Hayashi E, Chiba A, Tada K, Haga K, Kitagaichi M, Nakajima S, et al. Involvement of mucosal-associated invariant T cells in ankylosing spondylitis. J Rheumatol. 2016;43:1695–703.
Serriari NE, Eoche M, Lamotte L, Lion J, Fumery M, Marcelo P, et al. Innate mucosal-associated invariant T (MAIT) cells are activated in inflammatory bowel diseases. Clin Exp Immunol. 2014;176:266–74.
Hiejima E, Kawai T, Nakase H, Tsuruyama T, Morimoto T, Yasumi T, et al. Reduced numbers and proapoptotic features of mucosal-associated invariant T cells as a characteristic finding in patients with inflammatory bowel disease. Inflamm Bowel Dis. 2015;21:1529–40.
Leeansyah E, Ganesh A, Quigley MF, Sönnerborg A, Andersson J, Hunt PW, et al. Activation, exhaustion, and persistent decline of the antimicrobial MR1-restricted MAIT-cell population in chronic HIV-1 infection. Blood. 2013;121:1124–35.
Cosgrove C, Ussher JE, Rauch A, Gärtner K, Kurioka A, Hühn MH, et al. Early and nonreversible decrease of CD161++/MAIT cells in HIV infection. Blood. 2013;121:951–61.
Illés Z, Shimamura M, Newcombe J, Oka N, Yamamura T. Accumulation of Vα7.2-Jα33 invariant T cells in human autoimmune inflammatory lesions in the nervous system. Int Immunol. 2004;16:223–30.
Favilli F, Anzilotti C, Martinelli L, Quattroni P, De Martino S, Pratesi F, et al. IL-18 activity in systemic lupus erythematosus. Ann N Y Acad Sci. 2009;1173:301–9.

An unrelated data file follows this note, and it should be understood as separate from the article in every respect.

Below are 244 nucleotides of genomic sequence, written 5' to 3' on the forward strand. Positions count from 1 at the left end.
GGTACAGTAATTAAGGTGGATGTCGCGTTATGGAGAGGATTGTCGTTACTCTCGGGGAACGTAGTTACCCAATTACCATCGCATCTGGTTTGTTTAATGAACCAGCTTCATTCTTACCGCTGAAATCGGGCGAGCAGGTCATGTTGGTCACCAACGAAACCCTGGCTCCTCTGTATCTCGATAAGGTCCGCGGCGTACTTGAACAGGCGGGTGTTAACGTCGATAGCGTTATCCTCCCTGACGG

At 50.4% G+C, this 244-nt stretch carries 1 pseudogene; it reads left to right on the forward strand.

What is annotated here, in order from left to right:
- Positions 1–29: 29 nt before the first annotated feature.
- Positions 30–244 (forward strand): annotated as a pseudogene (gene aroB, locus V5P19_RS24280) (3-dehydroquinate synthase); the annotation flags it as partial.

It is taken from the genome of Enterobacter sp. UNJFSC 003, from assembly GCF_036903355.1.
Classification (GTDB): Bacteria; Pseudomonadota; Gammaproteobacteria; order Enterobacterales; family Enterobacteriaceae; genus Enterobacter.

Singh S, Wu T, Xie C, Vanarsa K, Han J, Mahajan T, et al. Urine VCAM-1 as a marker of renal pathology activity index in lupus nephritis. Arthritis Res Ther. 2012;14:R164.
Magalhaes I, Pingris K, Poitou C, Bessoles S, Venteclef N, Kiaf B, et al. Mucosal-associated invariant T cell alterations in obese and type 2 diabetic patients. J Clin Invest. 2015;125:1752–62.
Carolan E, Tobin LM, Mangan BA, Corrigan M, Gaoatswe G, Byrne G, et al. Altered distribution and increased IL-17 production by mucosal-associated invariant T cells in adult and childhood obesity. J Immunol. 2015;194:5775–80.
We thank the National Institutes of Health Tetramer Core Facility (contract HHSN272201300006C) for CD1d tetramers and J. L. Croxford for critically reviewing the manuscript.
This study was supported by the Japan Society for the Promotion of Science (Grant-in-Aid for Scientific Research [C] 26461473 [to AC], Grant-in-Aid for Scientific Research [B] 2629324 [to SM]).